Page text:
The veterinarian will diagnose poisoning in your dog based on symptoms, a history of Meloxicam use, and blood tests or urinalysis. Diarrhea, vomiting, and bloody stools may suggest the dose is too high or your dog is not tolerating the medication well. Depending on the severity, lab work will show an increased BUN (blood urea nitrogen) and other changes indicative of kidney failure.
Bring the prescription along so the veterinarian can see the exact dosage, and let the veterinarian know if there is any chance your dog accidentally overdosed or was given extra. Any other medications your dog takes are also relevant since adverse reactions to other drugs can complicate poisoning. The veterinarian must also know if your dog can reach human medication. It’s a good idea to bring a list of the drugs you or other household members are taking, especially if you didn’t see the incident and are unsure what is causing your dog’s signs.
Treatment of Meloxicam Poisoning in Dogs
If your dog is showing signs of toxicity, discontinuing the dose may be sufficient, depending on the severity of the signs. However, for significant overdose, other treatment will be necessary.
Vomiting may be induced a few hours after exposure. Activated charcoal may be given to reduce absorption in the gastrointestinal tract. This dose may be repeated in 6-8 hours to avoid recirculation from the liver. Cathartic medication can help induce bowel movements and excrete toxins faster.
Various medications may be given to treat gastrointestinal ulcers, including H2-receptor antagonists like ranitidine and famotidine or a proton pump inhibitor like Omeprazole. In addition, Sucralfate and misoprostol have been found to protect the stomach and reduce ulcer formation of ulcers, so these medications may also be prescribed.
If kidney failure is present, IV fluids will be necessary. In addition, your dog will need to stay at a veterinary hospital for monitoring for 72 hours or until the kidneys function normally.
Recovery of Poisoning in Dogs
The drug has been approved for dogs, but certain risks remain. The veterinarian should inform you of the side effects when the drug is prescribed so that you can watch your dog closely and treat any signs of toxicity as soon as possible. Taking the exact dose is extremely important. Cutting up a tablet or a generic medication designed for humans is not recommended since it is too hard to regulate the amount with this method, and you may be accidentally giving your dog a slight overdose. Even a fraction of a milligram can make a difference with this medication. If you forget to give your dog a dose, give it as soon as possible; however, if it is too close to the next medication time, it’s better to miss a dose than give two at once.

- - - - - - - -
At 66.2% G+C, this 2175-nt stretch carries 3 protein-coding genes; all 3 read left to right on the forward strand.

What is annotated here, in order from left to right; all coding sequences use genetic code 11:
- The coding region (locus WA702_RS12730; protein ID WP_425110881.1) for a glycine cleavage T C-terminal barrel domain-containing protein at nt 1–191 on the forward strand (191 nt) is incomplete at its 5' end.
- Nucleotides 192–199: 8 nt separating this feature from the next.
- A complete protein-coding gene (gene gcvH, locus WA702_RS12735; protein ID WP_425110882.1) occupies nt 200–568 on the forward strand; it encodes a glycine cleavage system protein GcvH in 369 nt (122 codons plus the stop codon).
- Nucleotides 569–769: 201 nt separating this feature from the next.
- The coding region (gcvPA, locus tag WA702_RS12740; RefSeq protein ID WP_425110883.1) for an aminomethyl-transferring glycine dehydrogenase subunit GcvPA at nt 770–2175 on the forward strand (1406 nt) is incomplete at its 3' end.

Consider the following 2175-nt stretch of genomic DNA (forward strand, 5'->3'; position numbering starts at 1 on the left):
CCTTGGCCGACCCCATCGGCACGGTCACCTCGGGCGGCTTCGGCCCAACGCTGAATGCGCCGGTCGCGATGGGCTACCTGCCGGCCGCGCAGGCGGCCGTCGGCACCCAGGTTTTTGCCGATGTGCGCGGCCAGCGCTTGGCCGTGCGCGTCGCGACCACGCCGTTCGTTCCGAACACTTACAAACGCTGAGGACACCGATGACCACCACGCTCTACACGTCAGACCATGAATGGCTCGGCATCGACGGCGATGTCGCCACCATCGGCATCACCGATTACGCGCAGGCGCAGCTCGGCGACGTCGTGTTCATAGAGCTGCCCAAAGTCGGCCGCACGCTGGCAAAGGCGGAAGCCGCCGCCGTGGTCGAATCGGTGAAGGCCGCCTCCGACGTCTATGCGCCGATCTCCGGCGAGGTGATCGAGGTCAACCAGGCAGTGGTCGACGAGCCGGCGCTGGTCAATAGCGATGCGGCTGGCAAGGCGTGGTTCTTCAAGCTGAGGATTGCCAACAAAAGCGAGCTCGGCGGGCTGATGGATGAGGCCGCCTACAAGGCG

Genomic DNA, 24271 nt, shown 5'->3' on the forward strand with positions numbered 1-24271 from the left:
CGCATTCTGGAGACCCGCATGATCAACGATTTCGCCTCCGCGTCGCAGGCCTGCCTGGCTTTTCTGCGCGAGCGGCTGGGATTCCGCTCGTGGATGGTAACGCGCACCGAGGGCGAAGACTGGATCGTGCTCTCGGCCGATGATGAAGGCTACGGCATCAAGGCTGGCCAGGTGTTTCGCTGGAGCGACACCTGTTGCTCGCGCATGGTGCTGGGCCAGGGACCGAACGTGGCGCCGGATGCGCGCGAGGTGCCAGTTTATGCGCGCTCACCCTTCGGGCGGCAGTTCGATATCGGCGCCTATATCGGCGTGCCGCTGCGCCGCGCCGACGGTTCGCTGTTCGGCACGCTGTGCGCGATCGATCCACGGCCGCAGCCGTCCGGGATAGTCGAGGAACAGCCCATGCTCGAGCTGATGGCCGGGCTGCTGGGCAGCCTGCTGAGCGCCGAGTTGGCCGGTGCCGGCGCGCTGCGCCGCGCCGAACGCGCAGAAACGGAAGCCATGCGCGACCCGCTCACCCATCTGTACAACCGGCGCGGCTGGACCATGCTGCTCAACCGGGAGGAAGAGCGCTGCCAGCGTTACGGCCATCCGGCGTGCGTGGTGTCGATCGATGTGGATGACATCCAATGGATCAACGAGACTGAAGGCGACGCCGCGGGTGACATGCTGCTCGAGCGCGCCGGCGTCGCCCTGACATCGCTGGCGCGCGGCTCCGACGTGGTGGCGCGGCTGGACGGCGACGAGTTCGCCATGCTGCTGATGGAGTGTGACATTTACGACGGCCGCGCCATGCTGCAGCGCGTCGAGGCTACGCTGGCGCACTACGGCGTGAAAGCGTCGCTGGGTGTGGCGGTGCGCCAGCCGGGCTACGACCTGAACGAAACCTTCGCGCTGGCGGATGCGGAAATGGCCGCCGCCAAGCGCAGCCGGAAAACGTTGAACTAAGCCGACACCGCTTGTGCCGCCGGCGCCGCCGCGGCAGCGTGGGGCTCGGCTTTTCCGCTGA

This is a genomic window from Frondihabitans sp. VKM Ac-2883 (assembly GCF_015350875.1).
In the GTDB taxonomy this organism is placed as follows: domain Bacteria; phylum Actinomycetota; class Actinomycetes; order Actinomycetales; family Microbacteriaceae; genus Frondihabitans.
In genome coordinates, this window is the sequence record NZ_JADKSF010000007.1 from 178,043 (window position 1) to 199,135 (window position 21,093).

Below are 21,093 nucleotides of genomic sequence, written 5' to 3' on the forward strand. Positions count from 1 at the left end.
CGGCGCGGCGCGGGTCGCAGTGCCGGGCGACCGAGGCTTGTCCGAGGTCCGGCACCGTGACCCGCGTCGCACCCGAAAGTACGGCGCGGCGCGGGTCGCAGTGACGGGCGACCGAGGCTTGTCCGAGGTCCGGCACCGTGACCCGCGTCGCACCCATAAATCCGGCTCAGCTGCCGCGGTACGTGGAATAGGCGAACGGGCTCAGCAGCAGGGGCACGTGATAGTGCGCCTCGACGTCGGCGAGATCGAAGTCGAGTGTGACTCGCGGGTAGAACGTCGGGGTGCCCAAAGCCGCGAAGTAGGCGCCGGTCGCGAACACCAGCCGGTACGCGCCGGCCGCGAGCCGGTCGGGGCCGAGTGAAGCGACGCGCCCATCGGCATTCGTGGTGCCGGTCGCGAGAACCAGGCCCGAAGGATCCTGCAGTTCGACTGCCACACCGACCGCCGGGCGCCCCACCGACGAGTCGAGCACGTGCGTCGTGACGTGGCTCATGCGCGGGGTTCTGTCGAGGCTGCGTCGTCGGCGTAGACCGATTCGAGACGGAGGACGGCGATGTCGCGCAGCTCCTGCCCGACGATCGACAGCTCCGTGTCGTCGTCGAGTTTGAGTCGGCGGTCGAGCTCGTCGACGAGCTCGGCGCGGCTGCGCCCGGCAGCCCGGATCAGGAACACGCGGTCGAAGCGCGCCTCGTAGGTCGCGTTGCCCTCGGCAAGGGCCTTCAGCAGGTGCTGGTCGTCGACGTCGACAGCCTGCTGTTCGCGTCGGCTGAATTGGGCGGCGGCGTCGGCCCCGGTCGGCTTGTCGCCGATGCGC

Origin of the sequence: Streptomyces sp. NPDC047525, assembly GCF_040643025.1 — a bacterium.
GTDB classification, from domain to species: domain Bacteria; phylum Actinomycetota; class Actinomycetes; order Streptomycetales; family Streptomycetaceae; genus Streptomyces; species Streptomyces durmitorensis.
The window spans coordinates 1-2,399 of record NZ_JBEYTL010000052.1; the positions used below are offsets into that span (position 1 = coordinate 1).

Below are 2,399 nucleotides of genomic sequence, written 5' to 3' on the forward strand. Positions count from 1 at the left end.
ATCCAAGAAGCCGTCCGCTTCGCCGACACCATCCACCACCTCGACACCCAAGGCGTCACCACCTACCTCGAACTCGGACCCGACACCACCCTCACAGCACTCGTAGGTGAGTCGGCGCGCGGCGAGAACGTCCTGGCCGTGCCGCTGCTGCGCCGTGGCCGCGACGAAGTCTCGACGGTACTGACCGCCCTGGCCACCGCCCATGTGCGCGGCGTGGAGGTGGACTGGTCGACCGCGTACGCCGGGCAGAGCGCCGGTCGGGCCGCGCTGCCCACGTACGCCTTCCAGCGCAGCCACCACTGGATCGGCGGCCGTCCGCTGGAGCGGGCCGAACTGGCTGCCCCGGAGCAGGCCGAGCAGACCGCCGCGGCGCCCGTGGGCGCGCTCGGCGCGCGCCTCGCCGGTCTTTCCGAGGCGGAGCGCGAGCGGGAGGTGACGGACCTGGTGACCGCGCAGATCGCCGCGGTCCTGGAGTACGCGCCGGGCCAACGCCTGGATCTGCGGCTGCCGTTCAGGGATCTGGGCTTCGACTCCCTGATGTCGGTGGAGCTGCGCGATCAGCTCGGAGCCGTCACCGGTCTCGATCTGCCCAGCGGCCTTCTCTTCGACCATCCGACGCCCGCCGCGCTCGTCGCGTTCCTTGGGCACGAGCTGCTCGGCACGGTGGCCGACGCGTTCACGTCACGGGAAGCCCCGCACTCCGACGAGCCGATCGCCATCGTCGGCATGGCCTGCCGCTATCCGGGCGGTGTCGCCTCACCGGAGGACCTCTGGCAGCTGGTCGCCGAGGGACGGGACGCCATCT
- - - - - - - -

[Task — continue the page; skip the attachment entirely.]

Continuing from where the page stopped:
This drug toxicity can be fatal, so getting treatment immediately is important. The best way to manage the condition is to avoid exposure. Keep all bottles securely fastened and store them out of your dog’s reach. Coordinate medication with other household members to ensure your dog isn’t getting several doses by accident. Keep human and dog medication separate so there is no confusion.
This drug does not require special storage conditions. It is enough to keep it at a controlled room temperature, 68-77 F (20-25 C), away from direct sunlight.
Brief exposure to temperatures up to 104 F (40 C) may be tolerated, provided the mean kinetic temperature does not exceed 77 F (25 C); however, such exposure should be minimized.
Not for use in humans. Keep this and all medications out of reach of children and animals. For oral use in dogs only.
- The drug has been used for over 20 years and has helped control osteoarthritis pain in dogs in over 30 countries.
- Syringe calibrated by body weight in pounds makes dosing convenient and precise.
- Dogs love the sweet, honey-flavored taste.
- Easily applied to the dog’s food or given directly into the dog’s mouth.
- Ease of use makes it ideal for improved client compliance.
- Individualized dosing ensures that each dog receives precisely what they need.
- It is a surprisingly good fit for a dog owner’s pocketbook in 2022.
- Titration to the lowest effective dose can help owners save even more.
Drugs Similar to Meloxicam
The most common brand names are Melonex Oral, Metacam, Loxicom, Meloxidyl, Inflacam, and Rheumocam.
Drugs similar to Meloxicam are:
- Carprofen (common brand names: Rimadyl, Carprieve, Rimifin, Carprox, Rycarfa)
- Robenacoxib (common brand name: Onsior).
What Is the Best Anti-Inflammatory for Arthritis in Dogs?